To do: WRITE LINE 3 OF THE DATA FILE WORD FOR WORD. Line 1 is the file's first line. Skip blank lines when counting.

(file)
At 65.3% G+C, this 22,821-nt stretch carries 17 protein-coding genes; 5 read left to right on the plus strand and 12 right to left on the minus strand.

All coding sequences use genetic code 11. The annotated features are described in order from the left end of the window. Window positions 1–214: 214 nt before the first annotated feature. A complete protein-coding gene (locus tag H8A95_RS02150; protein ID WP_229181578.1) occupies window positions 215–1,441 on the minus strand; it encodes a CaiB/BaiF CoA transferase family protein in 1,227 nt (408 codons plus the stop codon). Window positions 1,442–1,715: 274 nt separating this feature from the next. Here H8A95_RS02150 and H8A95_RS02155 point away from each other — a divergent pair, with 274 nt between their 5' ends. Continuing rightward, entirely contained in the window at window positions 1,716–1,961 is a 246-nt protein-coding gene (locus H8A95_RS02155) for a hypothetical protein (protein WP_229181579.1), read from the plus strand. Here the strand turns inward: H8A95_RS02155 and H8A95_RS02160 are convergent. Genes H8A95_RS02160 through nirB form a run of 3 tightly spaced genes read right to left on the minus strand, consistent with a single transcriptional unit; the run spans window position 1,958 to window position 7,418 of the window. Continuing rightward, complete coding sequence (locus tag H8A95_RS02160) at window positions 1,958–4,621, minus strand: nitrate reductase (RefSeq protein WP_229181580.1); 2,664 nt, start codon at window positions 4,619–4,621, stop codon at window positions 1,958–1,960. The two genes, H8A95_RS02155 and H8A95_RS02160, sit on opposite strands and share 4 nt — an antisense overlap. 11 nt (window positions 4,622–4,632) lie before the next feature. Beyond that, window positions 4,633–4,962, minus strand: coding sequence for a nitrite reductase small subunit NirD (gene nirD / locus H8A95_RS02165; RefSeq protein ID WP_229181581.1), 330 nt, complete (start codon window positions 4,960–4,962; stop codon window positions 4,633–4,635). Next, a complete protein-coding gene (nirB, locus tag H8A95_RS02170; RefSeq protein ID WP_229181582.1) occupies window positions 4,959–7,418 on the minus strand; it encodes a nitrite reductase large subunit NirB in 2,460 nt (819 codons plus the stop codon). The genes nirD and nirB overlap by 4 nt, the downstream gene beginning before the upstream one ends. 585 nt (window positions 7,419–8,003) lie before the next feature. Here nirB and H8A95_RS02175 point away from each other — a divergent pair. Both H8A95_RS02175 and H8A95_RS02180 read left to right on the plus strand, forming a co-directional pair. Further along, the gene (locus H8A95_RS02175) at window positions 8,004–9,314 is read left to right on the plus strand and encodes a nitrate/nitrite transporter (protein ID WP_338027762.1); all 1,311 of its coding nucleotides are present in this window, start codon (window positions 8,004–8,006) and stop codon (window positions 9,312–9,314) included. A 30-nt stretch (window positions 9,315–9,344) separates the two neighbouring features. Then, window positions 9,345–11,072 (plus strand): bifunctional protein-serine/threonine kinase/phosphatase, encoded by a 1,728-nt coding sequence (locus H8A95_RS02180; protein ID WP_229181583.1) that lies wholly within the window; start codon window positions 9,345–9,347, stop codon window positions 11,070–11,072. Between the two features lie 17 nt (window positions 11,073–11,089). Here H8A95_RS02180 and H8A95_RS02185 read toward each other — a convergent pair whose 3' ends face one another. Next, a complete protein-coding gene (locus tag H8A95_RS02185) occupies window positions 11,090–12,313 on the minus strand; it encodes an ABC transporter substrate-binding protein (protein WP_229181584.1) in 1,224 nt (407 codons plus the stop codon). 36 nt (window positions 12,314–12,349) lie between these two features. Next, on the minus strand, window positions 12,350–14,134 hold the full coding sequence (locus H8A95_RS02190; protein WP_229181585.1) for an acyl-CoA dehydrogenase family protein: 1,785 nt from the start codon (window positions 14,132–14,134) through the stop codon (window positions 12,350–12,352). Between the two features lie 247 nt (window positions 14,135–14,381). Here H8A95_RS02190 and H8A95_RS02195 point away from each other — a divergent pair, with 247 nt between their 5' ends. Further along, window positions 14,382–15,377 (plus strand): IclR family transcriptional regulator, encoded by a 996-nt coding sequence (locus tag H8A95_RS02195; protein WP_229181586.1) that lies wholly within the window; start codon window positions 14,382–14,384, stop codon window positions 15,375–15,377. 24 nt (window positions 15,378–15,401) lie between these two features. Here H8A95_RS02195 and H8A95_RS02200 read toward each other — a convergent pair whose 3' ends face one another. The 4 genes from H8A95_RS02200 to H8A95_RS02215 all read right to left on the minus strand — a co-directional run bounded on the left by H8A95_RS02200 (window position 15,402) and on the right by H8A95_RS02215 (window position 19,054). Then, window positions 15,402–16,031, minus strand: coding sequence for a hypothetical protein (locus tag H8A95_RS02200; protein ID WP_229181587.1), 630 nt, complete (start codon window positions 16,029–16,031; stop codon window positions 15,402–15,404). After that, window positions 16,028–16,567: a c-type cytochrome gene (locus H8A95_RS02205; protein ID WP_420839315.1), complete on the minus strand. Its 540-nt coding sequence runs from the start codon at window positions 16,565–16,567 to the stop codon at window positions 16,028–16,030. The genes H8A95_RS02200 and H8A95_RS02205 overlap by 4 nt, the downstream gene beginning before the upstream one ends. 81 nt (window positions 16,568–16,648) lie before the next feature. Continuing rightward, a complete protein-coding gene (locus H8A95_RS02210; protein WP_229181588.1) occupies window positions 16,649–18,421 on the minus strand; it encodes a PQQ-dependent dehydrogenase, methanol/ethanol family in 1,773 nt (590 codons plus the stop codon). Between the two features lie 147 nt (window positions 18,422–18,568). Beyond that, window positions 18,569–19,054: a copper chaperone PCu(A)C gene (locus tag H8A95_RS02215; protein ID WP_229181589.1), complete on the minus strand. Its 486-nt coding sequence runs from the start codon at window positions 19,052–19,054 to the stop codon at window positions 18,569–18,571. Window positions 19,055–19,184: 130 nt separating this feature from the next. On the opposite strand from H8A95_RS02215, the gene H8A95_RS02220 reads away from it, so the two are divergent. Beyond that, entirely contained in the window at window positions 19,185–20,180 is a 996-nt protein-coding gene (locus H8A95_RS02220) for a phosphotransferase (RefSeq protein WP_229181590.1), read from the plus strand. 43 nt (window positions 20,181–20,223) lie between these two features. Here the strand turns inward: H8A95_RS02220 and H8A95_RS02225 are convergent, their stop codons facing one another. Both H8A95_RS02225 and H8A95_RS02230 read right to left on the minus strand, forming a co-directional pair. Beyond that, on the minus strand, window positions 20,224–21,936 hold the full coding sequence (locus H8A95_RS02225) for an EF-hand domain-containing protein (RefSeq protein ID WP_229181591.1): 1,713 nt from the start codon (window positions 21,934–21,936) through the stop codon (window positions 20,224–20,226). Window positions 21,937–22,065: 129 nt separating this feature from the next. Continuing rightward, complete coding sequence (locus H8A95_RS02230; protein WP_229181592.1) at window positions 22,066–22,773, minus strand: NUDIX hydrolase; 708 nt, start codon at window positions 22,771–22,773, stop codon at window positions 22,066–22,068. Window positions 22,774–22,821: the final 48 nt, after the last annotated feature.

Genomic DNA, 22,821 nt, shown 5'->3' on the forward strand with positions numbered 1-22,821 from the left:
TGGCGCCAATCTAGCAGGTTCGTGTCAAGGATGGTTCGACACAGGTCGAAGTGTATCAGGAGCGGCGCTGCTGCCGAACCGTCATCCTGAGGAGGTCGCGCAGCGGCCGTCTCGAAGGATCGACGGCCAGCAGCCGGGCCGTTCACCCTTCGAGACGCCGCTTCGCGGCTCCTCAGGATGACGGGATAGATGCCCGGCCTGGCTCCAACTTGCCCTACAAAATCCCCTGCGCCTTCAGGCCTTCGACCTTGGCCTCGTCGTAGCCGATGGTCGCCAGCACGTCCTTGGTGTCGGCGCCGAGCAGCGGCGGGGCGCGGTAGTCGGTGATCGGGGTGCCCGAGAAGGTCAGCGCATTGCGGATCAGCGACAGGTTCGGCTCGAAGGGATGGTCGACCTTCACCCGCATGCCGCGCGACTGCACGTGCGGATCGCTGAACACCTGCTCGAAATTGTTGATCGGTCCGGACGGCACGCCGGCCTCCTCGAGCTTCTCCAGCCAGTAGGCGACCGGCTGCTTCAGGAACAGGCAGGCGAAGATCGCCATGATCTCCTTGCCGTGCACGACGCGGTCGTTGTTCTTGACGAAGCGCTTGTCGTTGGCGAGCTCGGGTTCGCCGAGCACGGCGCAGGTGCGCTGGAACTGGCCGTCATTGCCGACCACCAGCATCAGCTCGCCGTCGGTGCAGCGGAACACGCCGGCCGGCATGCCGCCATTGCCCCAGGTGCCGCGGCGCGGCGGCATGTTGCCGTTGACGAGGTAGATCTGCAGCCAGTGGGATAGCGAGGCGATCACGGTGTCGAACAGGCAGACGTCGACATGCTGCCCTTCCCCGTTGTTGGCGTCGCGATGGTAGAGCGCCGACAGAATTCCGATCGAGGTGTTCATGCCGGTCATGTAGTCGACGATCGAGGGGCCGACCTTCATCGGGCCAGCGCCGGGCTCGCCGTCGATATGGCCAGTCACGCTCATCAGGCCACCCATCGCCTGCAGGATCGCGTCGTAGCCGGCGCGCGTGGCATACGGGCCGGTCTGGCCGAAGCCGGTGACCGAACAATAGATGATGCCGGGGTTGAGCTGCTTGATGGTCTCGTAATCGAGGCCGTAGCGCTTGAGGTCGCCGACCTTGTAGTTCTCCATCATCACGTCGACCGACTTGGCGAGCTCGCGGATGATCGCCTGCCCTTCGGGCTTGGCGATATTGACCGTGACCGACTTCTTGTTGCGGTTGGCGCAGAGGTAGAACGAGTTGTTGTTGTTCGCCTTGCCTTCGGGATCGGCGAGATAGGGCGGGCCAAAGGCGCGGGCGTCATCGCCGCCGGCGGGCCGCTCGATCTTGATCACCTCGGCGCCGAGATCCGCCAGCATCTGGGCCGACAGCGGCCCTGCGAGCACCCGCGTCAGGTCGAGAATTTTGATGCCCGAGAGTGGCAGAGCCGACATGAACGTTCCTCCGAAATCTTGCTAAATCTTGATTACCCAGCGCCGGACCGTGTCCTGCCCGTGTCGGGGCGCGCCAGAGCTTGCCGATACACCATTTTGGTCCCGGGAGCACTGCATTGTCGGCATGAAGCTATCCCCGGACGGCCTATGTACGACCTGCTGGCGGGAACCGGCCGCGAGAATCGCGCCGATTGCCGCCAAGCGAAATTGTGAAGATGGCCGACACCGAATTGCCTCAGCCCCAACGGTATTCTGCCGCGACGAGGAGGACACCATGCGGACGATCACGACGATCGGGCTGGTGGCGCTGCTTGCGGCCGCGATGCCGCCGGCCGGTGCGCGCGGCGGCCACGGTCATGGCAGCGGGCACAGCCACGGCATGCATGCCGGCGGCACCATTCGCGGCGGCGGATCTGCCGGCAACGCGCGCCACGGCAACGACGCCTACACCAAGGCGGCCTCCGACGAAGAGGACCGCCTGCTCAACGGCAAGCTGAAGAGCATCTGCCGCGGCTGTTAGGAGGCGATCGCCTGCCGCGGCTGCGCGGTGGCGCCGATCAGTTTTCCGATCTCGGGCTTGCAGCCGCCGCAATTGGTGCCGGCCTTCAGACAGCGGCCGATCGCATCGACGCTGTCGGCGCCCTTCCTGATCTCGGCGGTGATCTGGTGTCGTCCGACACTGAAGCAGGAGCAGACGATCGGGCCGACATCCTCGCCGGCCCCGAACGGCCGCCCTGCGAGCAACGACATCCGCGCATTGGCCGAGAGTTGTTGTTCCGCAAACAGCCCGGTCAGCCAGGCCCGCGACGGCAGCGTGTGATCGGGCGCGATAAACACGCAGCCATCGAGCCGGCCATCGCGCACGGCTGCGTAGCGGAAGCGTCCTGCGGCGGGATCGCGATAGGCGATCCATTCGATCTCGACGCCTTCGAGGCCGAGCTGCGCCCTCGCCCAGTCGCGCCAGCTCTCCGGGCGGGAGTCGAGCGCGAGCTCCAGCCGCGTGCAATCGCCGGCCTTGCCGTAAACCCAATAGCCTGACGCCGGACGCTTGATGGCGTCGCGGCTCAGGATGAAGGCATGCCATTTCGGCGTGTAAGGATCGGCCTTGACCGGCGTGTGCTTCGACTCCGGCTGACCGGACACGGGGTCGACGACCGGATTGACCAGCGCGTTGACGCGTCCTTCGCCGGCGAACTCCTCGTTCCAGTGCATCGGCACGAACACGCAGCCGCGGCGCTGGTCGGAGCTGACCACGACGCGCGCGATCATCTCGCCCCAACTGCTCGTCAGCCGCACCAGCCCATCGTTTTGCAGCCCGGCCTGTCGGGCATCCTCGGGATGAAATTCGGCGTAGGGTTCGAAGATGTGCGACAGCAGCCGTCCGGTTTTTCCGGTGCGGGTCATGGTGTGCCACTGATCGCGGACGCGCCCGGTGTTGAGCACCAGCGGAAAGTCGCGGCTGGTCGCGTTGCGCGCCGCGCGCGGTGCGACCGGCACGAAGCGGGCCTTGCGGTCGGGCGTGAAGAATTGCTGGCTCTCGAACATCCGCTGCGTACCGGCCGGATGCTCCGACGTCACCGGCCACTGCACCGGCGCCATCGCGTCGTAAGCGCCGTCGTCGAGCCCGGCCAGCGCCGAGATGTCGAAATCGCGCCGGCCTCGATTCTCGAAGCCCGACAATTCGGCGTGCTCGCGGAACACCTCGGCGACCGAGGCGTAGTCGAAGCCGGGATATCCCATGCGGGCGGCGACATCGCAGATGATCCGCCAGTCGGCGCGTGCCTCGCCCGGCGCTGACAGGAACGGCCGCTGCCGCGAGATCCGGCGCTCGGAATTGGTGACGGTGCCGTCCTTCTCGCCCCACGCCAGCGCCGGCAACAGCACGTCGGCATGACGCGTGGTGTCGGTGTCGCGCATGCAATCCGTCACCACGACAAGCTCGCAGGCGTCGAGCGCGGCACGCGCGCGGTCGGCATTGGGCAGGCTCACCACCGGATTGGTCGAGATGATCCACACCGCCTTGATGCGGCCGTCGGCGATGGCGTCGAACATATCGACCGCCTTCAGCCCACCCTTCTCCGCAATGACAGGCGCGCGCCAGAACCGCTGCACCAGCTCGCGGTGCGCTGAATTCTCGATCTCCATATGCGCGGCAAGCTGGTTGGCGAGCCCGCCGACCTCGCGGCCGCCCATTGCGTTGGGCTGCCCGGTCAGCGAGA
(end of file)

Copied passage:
Genomic DNA, 22,821 nt, shown 5'->3' on the forward strand with positions numbered 1-22,821 from the left: